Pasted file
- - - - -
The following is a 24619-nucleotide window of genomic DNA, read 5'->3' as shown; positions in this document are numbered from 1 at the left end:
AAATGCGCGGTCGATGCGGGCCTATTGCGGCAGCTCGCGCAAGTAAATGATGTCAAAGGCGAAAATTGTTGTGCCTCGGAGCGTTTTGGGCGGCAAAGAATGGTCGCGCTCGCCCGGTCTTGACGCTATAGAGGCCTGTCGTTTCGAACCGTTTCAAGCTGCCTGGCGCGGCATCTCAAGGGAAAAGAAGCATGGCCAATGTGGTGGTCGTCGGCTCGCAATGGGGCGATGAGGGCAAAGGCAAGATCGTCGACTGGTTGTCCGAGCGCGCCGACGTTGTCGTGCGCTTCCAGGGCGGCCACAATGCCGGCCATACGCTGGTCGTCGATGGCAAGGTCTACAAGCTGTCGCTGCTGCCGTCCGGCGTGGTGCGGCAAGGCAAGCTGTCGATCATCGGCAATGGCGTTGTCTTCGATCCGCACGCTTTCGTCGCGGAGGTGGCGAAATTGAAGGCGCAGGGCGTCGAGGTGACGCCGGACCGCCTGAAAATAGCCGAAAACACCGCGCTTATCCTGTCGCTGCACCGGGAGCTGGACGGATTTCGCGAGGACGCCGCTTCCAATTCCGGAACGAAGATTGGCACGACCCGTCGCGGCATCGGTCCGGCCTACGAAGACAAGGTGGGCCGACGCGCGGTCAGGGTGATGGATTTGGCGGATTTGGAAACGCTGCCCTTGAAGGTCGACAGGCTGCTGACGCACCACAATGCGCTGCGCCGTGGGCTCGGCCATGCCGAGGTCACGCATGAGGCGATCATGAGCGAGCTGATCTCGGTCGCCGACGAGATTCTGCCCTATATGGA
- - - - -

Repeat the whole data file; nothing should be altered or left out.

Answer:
The following is a 24619-nucleotide window of genomic DNA, read 5'->3' as shown; positions in this document are numbered from 1 at the left end:
AAATGCGCGGTCGATGCGGGCCTATTGCGGCAGCTCGCGCAAGTAAATGATGTCAAAGGCGAAAATTGTTGTGCCTCGGAGCGTTTTGGGCGGCAAAGAATGGTCGCGCTCGCCCGGTCTTGACGCTATAGAGGCCTGTCGTTTCGAACCGTTTCAAGCTGCCTGGCGCGGCATCTCAAGGGAAAAGAAGCATGGCCAATGTGGTGGTCGTCGGCTCGCAATGGGGCGATGAGGGCAAAGGCAAGATCGTCGACTGGTTGTCCGAGCGCGCCGACGTTGTCGTGCGCTTCCAGGGCGGCCACAATGCCGGCCATACGCTGGTCGTCGATGGCAAGGTCTACAAGCTGTCGCTGCTGCCGTCCGGCGTGGTGCGGCAAGGCAAGCTGTCGATCATCGGCAATGGCGTTGTCTTCGATCCGCACGCTTTCGTCGCGGAGGTGGCGAAATTGAAGGCGCAGGGCGTCGAGGTGACGCCGGACCGCCTGAAAATAGCCGAAAACACCGCGCTTATCCTGTCGCTGCACCGGGAGCTGGACGGATTTCGCGAGGACGCCGCTTCCAATTCCGGAACGAAGATTGGCACGACCCGTCGCGGCATCGGTCCGGCCTACGAAGACAAGGTGGGCCGACGCGCGGTCAGGGTGATGGATTTGGCGGATTTGGAAACGCTGCCCTTGAAGGTCGACAGGCTGCTGACGCACCACAATGCGCTGCGCCGTGGGCTCGGCCATGCCGAGGTCACGCATGAGGCGATCATGAGCGAGCTGATCTCGGTCGCCGACGAGATTCTGCCCTATATGGA